This might be visiting your website, contacting you for more information, or making a first purchase.

7. Finish it off perfectly

Make sure you include a proper closing to your letter after a call to action. This helps the whole thing feel more personable and less ‘salesy’.

Formal business-to-business letters usually finish with ‘yours truly’ or ‘sincerely.’

Informal letters, on the other hand, might use ‘best wishes’ or ‘warmest regards’ instead.

8. Proofread

Once you’ve finished your letter, make sure you check it over for spelling mistakes and grammatical errors.

Sending out a letter filled with these could have the opposite effect you were hoping for, making you seem unprofessional and sloppy.

9. Send it

Once you’re satisfied that your letter looks perfect, it’s time to send it out.

Make sure the mailing address is correct and the right letter goes in the right envelope if you’re sending out a batch of letters all at once.

Top tips for writing a business letter of introduction

Read our step-by-step guide to writing a business letter of introduction but still want to know more?

That’s good, it shows you’re serious about getting this crucial correspondence correct.

Here are some more top tips for you to sink your teeth into.


Make sure each letter is directly relevant to its recipient and contains unique information they’ll appreciate.

This helps you form a stronger connection with your reader and shows you’ve done your research.

Watch your language

Many technical jargon and industry terms might impress other businesses in your industry, but they’ll likely be lost on the everyday consumer.

Use language that will appeal to your reader, and if you do use some insider phrases or acronyms, make sure they’re explained clearly.

Follow up

Company introduction letters should be the start of a conversation.

If it’s been a while and you haven’t heard back from your recipient, consider sending a polite follow-up letter to show your continuing interest.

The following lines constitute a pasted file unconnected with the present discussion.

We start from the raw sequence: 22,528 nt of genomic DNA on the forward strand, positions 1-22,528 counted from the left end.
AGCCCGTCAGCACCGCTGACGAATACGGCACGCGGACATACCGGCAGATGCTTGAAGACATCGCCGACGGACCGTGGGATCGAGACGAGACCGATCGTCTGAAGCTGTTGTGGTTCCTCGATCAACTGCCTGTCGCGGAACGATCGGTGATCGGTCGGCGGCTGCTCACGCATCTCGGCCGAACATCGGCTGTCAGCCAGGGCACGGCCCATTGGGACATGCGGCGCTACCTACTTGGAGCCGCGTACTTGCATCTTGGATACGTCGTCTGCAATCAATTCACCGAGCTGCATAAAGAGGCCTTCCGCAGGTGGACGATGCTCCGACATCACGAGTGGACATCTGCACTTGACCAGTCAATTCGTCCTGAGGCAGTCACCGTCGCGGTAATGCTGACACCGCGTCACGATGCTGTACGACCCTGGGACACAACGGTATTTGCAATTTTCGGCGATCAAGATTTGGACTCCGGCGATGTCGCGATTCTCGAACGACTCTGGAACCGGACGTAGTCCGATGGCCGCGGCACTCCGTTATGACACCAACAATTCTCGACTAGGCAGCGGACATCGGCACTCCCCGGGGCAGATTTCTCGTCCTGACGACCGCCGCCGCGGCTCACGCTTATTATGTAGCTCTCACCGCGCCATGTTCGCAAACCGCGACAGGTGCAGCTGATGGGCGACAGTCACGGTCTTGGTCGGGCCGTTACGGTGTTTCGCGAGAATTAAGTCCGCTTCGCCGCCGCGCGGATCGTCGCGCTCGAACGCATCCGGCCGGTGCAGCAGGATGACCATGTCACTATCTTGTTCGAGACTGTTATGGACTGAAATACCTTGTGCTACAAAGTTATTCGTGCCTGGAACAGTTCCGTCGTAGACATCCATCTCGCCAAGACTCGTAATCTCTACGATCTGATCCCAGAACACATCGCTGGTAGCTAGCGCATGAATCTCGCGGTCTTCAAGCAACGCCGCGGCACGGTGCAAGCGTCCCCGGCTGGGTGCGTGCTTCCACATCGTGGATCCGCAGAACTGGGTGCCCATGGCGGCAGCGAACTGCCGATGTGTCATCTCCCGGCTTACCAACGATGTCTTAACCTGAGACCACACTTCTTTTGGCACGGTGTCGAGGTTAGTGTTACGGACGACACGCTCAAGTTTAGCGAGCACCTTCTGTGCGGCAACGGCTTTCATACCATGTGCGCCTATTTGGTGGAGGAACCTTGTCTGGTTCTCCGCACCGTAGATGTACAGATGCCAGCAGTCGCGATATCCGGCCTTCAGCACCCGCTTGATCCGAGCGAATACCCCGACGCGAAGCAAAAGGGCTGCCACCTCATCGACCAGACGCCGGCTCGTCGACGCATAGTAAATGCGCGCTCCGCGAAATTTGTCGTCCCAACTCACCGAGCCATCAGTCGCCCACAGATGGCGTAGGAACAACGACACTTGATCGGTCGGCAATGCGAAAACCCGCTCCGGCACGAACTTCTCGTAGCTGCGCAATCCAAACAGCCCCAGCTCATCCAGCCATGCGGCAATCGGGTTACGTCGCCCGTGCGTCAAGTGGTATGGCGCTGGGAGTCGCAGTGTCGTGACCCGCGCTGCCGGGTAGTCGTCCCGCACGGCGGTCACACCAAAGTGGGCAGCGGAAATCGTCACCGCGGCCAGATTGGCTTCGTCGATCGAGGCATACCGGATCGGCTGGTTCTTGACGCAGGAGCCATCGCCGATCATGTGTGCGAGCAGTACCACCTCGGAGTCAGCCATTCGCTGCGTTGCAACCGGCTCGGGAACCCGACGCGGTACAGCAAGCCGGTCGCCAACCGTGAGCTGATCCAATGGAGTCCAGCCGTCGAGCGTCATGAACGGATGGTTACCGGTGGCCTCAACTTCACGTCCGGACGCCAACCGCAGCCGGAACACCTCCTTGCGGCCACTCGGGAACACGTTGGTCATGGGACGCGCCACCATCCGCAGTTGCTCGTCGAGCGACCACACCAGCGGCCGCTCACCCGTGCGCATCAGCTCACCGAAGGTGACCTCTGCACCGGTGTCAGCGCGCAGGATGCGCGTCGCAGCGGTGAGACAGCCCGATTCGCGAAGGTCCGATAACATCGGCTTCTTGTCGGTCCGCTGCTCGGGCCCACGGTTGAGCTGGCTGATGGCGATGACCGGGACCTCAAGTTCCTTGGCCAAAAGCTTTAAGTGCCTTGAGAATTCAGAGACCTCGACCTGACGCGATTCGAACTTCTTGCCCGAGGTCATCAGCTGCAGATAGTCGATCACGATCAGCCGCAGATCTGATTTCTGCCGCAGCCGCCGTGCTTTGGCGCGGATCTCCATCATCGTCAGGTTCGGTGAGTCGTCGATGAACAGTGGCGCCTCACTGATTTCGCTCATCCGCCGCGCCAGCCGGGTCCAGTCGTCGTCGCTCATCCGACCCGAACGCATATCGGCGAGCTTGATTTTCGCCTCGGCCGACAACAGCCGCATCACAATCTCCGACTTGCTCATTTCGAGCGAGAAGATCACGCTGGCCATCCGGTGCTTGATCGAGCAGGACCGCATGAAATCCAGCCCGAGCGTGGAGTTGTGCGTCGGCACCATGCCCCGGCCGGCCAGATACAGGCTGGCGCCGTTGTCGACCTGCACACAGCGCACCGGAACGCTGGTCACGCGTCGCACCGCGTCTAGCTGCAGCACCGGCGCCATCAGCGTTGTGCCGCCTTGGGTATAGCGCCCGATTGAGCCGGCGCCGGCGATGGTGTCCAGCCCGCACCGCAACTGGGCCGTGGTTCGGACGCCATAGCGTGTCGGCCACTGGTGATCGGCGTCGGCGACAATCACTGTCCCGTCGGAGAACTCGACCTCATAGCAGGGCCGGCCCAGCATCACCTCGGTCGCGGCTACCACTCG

Business introduction letter format

By now, you should have a good idea of what kind of content to include in your business introduction letter.

But what about how to set it all out? Don’t worry, we’ve got you covered there, too.

A strong corporate introduction letter will usually include the following sections.

Business introduction letter detailed example

Your contact details

The top-left corner of your business introduction letter should display your contact details.

This should include your full name, your position in the company, a contact phone number and email address, and the full address of the business.

Including these details is crucial so that the recipient knows where and how to contact you when they want to respond.

The date

Leave a space under your contact details, then include the date you’re writing the letter.

Your recipient’s contact details

Leave another space, then add the recipient’s contact details in the same format that you listed your own.


Leave a space, then on a new line, you can begin your letter.

The first step is a greeting or opening salutation.

If you know the recipient, you can use ‘Dear [first name]’.

If you don’t, it’s better to start with ‘Dear Mr/Mrs/Ms [Last Name].’ I

f, for some reason, you can’t find a specific contact to address your letter to, you can always use ‘To whom it may concern.’

Body copy

Leave another space and start a new line before beginning the main bulk of your letter.

This is where you’ll express the main reason for your letter, along with any information you’ve gathered that backs up your proposal.

Generally, you should try to keep it to three or four paragraphs maximum.

The first paragraph should be your opening section, followed by a couple of paragraphs that cover your main argument, finished off by a closing paragraph.